From anecdotal evidence in humans and from animal studies, CBD appears to affect the way we experience pain, inflammation, and anxiety. “Scientists have identified a number of receptors in the nervous system where CBD acts,” says Orrin Devinsky, MD, professor of neurology, neurosurgery, and psychiatry at NYU Langone. “It’s established that CBD has anti-inflammatory properties and can increase activity at some serotonin [the feel-good neurotransmitter] receptors.” Here’s how CBD helped one woman with arthritis.
What does the science say?
Not much, as far as humans are concerned—at least not yet. The vast majority of studies have been on animals, as of yet, and there are few high-quality studies on humans. Even the oil’s effect on pain—something that CBD oil is popularly used for—isn’t proven. “The studies available are small or not well designed,” says Dr. Devinsky. “There’s a lot of religion out there, but not a lot of data.”
Dr. Devinsky’s research, published in The New England Journal of Medicine, is beginning to provide that much-needed data in the field of epilepsy research. In a landmark multinational randomized double-blind study for a treatment-resistant form of the condition, subjects taking an oral solution of 20 mg CBD per kilogram of body weight for 14 weeks, along with standard treatment, experienced a 42 percent reduction in drop seizures. Those taking a 10 mg CBD per kilogram of body weight saw a 37 percent decrease; patients who got a placebo saw a 17.2 percent decrease. The mechanism hasn’t quite been worked out yet, Dr. Devinsky says, though there’s some evidence that a receptor known as GPR55 may be critical for the anti-seizure effect.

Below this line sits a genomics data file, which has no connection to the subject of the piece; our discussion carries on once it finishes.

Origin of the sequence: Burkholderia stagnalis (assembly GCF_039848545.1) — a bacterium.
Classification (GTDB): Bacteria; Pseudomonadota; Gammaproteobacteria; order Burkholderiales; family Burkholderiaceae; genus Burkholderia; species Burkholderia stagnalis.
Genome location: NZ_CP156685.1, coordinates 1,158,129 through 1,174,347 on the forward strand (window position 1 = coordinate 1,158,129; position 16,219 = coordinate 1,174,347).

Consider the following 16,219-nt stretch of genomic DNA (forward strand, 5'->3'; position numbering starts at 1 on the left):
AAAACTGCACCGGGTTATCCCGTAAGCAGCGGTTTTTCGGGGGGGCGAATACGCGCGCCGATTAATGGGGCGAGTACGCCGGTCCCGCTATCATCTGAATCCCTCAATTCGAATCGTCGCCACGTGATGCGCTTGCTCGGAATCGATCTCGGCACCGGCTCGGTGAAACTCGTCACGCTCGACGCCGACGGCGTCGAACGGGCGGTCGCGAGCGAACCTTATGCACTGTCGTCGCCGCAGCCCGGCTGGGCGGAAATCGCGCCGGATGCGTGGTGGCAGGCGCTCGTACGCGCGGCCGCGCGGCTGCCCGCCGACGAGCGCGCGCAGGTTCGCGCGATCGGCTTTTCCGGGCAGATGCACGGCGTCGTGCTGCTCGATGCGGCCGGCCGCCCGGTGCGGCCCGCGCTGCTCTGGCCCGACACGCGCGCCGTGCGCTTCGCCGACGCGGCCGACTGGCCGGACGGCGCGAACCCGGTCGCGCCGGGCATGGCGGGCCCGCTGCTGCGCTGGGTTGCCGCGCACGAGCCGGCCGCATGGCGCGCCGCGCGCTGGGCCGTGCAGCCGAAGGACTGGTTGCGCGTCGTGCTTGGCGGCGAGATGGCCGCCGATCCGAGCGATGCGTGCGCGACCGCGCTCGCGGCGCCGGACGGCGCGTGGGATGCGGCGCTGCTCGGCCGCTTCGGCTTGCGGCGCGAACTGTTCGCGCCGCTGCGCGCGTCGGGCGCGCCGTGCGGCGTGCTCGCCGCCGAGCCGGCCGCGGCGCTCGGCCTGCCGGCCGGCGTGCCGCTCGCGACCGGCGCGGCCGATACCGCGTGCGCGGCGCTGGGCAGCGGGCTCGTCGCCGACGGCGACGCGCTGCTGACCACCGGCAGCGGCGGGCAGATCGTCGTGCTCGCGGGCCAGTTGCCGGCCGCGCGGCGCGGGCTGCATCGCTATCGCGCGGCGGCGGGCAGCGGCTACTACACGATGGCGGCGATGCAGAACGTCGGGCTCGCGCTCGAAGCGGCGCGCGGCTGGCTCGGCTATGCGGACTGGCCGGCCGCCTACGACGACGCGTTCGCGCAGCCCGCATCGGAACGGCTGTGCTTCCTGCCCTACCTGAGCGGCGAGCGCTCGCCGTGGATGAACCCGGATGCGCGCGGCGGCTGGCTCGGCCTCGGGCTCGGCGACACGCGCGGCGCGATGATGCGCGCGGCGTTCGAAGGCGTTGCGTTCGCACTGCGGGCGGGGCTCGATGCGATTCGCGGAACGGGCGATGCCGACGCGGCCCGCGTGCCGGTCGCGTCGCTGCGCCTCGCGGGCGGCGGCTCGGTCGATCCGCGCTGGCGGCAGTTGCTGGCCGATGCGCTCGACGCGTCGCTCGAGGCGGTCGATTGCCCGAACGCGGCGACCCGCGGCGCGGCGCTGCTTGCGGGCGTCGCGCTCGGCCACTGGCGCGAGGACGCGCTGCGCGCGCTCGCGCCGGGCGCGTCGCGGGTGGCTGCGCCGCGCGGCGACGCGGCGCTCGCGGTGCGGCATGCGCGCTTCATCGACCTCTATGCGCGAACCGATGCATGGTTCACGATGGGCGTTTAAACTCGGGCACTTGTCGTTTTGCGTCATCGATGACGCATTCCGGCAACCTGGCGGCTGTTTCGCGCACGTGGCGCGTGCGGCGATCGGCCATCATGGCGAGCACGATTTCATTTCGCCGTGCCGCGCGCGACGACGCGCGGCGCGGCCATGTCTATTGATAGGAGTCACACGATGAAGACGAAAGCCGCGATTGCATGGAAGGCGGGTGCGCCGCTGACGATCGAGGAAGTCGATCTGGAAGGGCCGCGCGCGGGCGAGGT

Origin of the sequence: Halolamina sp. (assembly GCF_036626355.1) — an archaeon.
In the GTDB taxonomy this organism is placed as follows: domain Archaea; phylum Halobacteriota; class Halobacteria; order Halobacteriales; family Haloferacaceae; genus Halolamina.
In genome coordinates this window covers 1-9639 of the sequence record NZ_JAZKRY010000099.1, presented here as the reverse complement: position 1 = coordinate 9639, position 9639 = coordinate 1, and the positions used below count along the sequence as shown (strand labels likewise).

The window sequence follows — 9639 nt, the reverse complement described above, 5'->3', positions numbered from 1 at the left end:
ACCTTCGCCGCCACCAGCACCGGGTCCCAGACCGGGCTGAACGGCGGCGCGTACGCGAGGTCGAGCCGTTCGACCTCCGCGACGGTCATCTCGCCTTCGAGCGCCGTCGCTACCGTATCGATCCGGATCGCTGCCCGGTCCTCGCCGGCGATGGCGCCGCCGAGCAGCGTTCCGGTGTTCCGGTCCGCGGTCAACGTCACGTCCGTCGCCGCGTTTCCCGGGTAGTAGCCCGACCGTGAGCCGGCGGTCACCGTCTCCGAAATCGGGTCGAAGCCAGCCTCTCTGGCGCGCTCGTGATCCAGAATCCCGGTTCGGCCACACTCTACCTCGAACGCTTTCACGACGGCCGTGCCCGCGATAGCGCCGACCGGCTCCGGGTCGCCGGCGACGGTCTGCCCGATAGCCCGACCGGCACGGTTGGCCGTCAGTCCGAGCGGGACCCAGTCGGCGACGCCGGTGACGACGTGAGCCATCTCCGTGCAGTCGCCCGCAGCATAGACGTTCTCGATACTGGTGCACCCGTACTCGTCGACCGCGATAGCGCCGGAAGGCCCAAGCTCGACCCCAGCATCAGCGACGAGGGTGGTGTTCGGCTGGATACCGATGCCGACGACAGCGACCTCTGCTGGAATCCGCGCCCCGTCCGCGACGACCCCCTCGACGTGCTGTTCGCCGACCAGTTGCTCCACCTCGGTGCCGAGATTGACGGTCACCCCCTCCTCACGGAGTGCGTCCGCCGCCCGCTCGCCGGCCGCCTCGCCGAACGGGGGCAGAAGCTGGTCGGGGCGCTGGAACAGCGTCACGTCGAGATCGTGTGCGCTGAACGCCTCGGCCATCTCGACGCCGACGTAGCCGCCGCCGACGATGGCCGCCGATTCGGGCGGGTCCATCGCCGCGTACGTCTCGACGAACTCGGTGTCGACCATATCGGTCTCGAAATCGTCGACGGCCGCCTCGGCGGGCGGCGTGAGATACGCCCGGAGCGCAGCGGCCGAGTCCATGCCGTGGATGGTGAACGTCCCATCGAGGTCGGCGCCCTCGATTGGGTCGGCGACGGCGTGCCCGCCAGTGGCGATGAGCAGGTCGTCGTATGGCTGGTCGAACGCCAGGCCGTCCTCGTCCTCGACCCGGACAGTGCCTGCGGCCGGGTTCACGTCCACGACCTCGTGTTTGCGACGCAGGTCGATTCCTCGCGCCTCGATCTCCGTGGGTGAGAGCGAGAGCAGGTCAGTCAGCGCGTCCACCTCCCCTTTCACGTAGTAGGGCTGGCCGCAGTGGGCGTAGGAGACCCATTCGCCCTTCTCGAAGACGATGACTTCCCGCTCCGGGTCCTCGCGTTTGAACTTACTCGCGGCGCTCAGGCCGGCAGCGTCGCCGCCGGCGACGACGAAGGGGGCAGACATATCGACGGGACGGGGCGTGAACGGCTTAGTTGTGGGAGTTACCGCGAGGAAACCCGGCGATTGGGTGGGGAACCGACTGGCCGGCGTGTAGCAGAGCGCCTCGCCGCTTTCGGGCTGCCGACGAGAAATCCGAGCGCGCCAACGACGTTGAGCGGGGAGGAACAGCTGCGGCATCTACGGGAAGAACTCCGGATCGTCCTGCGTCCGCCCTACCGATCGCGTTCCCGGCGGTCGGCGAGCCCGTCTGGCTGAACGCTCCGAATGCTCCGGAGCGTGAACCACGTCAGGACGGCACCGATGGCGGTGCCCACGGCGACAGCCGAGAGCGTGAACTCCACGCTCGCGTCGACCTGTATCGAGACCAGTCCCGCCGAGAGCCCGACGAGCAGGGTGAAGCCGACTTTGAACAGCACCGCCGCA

How do I know if it’s really CBD oil in the product?
Unfortunately, you don’t. Even though more than half of all U.S. states now allow marijuana for medicinal purposes—and 11 of those, plus Washington DC, allow it for recreational use—the Drug Enforcement Agency still views CBD as a banned substance and therefore doesn’t regulate it (since, in the eyes of the law, CBD shouldn’t be on the market). “I can start a company, put oil in a jar and sell it as CBD oil,” says McLaughlin—and no one has to vouch that what’s in there is for real. You have only the manufacturer’s word for it.
Should I be wary?
Yes: CBD extracts can’t always be trusted. A 2017 JAMA paper reported that almost 70 percent of all CBD products sold online do not contain the amount of CBD stated on the label. Of the 84 products bought from 31 different companies, 42 percent contained a higher concentration of CBD oil than the label claimed, and 26 percent of the products contained less than the label claimed. The remainder of the products contained the labeled amount—give or take 10 percent.
Why are there so many fakes?
“There’s no oversight,” says Marcel Bonn-Miller, PhD, adjunct assistant professor of psychology in psychiatry at the University of Pennsylvania and author of the JAMA article. Beyond the label, he adds, “There’s no consistency. You know that every Hershey’s bar you buy and every Coke you buy will be exactly the same. But that’s not the case with the majority of CBD products. It’s not unexpected to see variability within a given brand.” This means that you may notice improvements the first time you buy and try a particular product, but none the next.
“There’s no way to know what you’re getting unless you bring the product yourself to a reputable lab and get it analyzed,” says Bonn-Miller.